Many of you know local artist Bridgitte Mongeon and her daughter, photographer Christina Sizemore, who throughout the storm and beyond personally reached out and connected boat owners with folks needing water rescue and homeless families needing shelter with temporary homes; collected mountains of food, clothing and other much needed items for donation to area shelters; and also collected supplies to send to Rockport by helicopter and Puerto Rico. There was even a helicopter or two involved in Christina’s efforts! Their efforts cannot be given enough credit in these column inches.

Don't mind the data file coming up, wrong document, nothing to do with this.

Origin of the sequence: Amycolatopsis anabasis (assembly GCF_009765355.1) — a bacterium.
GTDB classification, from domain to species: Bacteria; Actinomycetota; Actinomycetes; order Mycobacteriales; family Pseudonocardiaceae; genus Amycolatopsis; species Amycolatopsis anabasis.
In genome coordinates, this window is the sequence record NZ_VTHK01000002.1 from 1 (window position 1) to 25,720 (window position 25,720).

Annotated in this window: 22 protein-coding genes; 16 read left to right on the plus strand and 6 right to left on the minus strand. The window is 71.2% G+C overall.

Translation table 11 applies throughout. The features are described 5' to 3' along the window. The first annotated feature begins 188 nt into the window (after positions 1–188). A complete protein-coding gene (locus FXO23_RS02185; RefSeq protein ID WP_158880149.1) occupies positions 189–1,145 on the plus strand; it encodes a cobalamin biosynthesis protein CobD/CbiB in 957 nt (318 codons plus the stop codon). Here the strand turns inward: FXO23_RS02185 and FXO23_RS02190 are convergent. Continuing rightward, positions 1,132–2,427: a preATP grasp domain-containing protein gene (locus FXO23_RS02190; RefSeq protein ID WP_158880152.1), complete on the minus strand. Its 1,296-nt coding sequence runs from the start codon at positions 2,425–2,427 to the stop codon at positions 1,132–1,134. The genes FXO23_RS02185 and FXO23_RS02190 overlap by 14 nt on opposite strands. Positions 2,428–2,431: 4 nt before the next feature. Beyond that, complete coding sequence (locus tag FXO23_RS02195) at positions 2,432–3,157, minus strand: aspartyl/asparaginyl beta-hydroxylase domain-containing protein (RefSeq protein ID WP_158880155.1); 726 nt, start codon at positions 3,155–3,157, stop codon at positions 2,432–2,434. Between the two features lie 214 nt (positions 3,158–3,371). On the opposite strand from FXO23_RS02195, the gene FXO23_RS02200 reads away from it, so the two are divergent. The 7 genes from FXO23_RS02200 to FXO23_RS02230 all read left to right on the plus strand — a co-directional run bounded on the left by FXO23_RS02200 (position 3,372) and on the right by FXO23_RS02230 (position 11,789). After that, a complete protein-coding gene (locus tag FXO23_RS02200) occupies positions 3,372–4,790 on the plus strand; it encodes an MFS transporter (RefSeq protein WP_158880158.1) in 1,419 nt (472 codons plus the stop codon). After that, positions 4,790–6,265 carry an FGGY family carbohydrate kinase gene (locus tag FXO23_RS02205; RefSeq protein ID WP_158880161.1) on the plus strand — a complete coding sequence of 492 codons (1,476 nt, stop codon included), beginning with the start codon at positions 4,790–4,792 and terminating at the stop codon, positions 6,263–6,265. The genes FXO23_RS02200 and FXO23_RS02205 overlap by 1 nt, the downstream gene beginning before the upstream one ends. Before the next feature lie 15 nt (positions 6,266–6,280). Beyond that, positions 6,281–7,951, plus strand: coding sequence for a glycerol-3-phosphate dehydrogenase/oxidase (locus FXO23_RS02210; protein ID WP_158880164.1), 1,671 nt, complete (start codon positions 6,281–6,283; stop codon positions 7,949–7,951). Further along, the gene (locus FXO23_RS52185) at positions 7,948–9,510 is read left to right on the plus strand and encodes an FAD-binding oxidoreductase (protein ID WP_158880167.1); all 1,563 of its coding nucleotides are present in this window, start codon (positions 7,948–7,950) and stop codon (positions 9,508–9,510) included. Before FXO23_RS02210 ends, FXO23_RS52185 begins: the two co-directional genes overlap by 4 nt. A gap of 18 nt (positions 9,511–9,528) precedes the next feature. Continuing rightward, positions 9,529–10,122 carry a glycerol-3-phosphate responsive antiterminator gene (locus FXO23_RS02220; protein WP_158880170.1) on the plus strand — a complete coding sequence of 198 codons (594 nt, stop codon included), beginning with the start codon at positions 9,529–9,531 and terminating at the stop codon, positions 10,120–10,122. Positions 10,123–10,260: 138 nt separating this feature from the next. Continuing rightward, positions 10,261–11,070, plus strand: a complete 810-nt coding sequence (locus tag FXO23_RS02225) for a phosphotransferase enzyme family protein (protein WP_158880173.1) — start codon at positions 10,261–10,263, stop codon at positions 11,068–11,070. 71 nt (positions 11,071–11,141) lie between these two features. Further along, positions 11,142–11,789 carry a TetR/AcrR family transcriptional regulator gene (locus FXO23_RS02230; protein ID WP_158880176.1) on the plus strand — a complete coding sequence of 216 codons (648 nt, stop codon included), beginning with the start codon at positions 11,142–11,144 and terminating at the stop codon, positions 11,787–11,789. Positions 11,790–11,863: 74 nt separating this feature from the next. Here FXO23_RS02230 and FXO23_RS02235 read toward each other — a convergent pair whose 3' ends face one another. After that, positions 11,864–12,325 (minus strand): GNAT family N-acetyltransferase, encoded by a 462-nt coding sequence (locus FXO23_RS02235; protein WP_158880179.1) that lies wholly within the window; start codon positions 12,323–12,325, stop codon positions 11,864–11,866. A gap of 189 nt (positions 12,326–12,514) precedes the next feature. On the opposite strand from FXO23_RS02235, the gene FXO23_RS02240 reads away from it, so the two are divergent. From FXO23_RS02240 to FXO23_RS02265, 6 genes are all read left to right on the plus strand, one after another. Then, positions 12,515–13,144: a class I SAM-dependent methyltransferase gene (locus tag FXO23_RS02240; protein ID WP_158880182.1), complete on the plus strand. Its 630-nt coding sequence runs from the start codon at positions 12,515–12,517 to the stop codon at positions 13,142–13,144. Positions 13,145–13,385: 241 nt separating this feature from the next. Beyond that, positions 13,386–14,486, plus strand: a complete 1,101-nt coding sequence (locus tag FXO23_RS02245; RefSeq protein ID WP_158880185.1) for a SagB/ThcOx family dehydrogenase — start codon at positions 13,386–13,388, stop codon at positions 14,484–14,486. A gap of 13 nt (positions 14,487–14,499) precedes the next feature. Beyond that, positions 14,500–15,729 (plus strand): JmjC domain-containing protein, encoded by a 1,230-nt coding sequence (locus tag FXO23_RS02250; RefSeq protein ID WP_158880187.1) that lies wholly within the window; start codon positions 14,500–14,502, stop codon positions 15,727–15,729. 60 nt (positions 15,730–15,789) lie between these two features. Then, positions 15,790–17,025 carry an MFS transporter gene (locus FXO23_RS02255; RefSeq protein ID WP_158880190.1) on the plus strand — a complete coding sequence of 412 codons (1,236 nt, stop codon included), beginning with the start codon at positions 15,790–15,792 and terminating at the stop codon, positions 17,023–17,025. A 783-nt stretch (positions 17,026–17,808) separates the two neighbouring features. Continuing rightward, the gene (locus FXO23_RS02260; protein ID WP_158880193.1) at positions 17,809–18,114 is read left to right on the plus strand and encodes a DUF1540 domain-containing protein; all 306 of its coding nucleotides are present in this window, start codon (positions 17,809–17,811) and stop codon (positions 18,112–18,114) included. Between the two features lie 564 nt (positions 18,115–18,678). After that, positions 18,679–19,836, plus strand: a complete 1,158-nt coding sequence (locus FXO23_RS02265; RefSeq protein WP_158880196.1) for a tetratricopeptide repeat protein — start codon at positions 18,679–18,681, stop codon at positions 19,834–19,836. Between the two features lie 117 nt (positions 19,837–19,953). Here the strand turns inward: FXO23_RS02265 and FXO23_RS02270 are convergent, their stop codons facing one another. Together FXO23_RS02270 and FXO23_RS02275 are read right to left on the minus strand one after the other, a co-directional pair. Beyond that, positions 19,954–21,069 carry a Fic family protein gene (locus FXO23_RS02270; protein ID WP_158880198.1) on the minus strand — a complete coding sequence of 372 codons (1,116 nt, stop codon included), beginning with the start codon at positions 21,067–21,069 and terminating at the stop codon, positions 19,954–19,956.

Frank Black Middle Schoolers will participate in a Football, Foam and Frisbee event on Oct. 17, to raise funds for technology acquisition, teacher grants, classroom materials, facility upgrades and more. It’s a fun run but with a twist! The total student body participates in this athletic event where students will toss Frisbees, throw footballs and run the track, finishing with a run through a blast of foam, attempting to make it into the Guinness Book of World Records for the most Frisbee and football throws. This is a PTO sponsored event for which each student registers – instead of selling candy or wrapping paper, the kids are seeking sponsorships for themselves to raise funds for their school. Would you like to donate and sponsor a student, but don’t know a FBMS student? Email firstname.lastname@example.org for instructions to donate to “Frankie The Panther” either online or by check made out to FBMS PTO. Frank Black is an HISD campus and many items campuses dearly need are not in the budget for HISD schools and those items must be provided by donations and fundraising – things such as paying for school buses for field trips and field trips themselves, updated technology, funds for teachers to use for classroom materials and educational aids, and much more. FBMS Principal Paolo Castagnoli shared, “We are very excited about our fall fundraiser as it provides an opportunity for the school and community to come together and raise funds for our campus in a fun and exciting way. We love our community.”